He first begins to talk about conservation, or the practice of cleaning, restoring, storage, and handling. There is still considerable ambiguity over the life expectancy of many formats, and best ways for preserving recordings that were instantaneously recorded (and thus, usually made only for short-term purposes). His bad news is that there have never been any agreed upon best practices for conserving original audio recordings. Given the recency of the collection of audio materials, this is perhaps not surprising. Brylawski makes the point that “it wasn’t that long ago that masters were routinely destroyed after reformatting.” Standards are continuing to evolve, and audio archivists are often left to their own devices to adopt the best possible standards for preservation that exist at the time.

There are similar challenges to digital preservation that exist and have been debated for years. Some of the issues of transferring involve using lossless file formats, the final target format, and the future refreshing and migration of file formats. Institutions will have to build and maintain long-term digital repositories for their digital materials, much as their libraries collect paper and analog items. In this area, Brylawski says that we are still in the childhood of the development of these systems.

Likewise, institutions will need a suitable information infrastructure to sustain these digital collections. He talked about some of the prototypes being developed, such as the National Audio-Visual Conservation Center by the Library of Congress and the Open Archival Information System (OAIS). Metadata schemas, such as METS will associate audio data, with scanned record labels and bibliographic data, as well as structural and administrative metadata, so that all aspects of the “archival information package” will maintain associations after being ingested within an OAIS system.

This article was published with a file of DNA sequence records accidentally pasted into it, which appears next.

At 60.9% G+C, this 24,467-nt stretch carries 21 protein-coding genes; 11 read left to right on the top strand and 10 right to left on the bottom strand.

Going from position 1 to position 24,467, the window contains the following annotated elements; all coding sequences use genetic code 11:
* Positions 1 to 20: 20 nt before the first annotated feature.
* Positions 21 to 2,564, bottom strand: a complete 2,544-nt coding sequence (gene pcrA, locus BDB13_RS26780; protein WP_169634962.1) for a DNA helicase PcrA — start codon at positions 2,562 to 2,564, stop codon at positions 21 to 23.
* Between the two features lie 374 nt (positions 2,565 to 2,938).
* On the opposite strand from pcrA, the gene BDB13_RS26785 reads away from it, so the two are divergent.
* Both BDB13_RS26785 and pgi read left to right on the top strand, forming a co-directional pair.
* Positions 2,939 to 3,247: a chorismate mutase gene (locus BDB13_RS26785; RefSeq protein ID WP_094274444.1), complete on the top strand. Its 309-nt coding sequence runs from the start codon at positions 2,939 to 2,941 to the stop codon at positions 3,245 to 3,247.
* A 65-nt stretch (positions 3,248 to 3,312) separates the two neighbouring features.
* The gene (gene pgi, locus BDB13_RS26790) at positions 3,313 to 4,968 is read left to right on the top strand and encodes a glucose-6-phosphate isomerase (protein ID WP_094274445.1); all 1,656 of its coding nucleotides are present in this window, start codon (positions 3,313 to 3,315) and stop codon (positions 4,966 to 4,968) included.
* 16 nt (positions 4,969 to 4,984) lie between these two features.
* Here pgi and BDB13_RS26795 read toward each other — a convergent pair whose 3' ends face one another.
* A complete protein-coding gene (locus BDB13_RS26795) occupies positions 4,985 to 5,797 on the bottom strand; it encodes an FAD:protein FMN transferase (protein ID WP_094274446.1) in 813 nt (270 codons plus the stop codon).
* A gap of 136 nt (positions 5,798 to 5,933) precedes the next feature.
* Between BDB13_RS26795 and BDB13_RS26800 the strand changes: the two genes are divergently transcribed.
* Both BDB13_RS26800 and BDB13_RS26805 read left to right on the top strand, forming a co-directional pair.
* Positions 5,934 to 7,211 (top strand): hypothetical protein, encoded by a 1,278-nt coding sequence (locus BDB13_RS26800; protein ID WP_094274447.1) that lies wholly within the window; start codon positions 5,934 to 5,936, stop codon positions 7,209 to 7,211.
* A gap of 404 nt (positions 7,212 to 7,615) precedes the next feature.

Because the playback and transfer of audio recordings involves expert knowledge of both historical and current carriers and equipment, Brylawski advocates the training of audio preservation engineers which can undertake the massive amount of work still to be done. The challenge of preserving current lossy (MP3) formats will be a challenge. Sound archivists will need to work with Congress and the music industry to insure that important cultural material does not degrade beyond repair before the copyright term expires.

Tuesday, April 12, 2005

Safeguarding of the Audio Heritage

Another journal article:

IASA Technical Committee. Standards, Recommended Practices and Strategies. IASA-TC-03. "The Safeguarding of the Audio Heritage: Ethics, Principles and Preservation Strategy," Version 2, September 2001. A revision of IASA TC-03, issued in February 1997

IASA stands for the International Association of Sound and Audiovisual Archives and was created in the late 1960s as an organization for archives that house audio and audiovisual materials. Its activities include the exchange of information among archives and functions as a forum for cooperative efforts in the preservation of the world's audiovisual heritage. The Technical Committee of IASA deals with "all technical aspects of recording, storage and reproduction, including new recording,
transfer and storage technologies."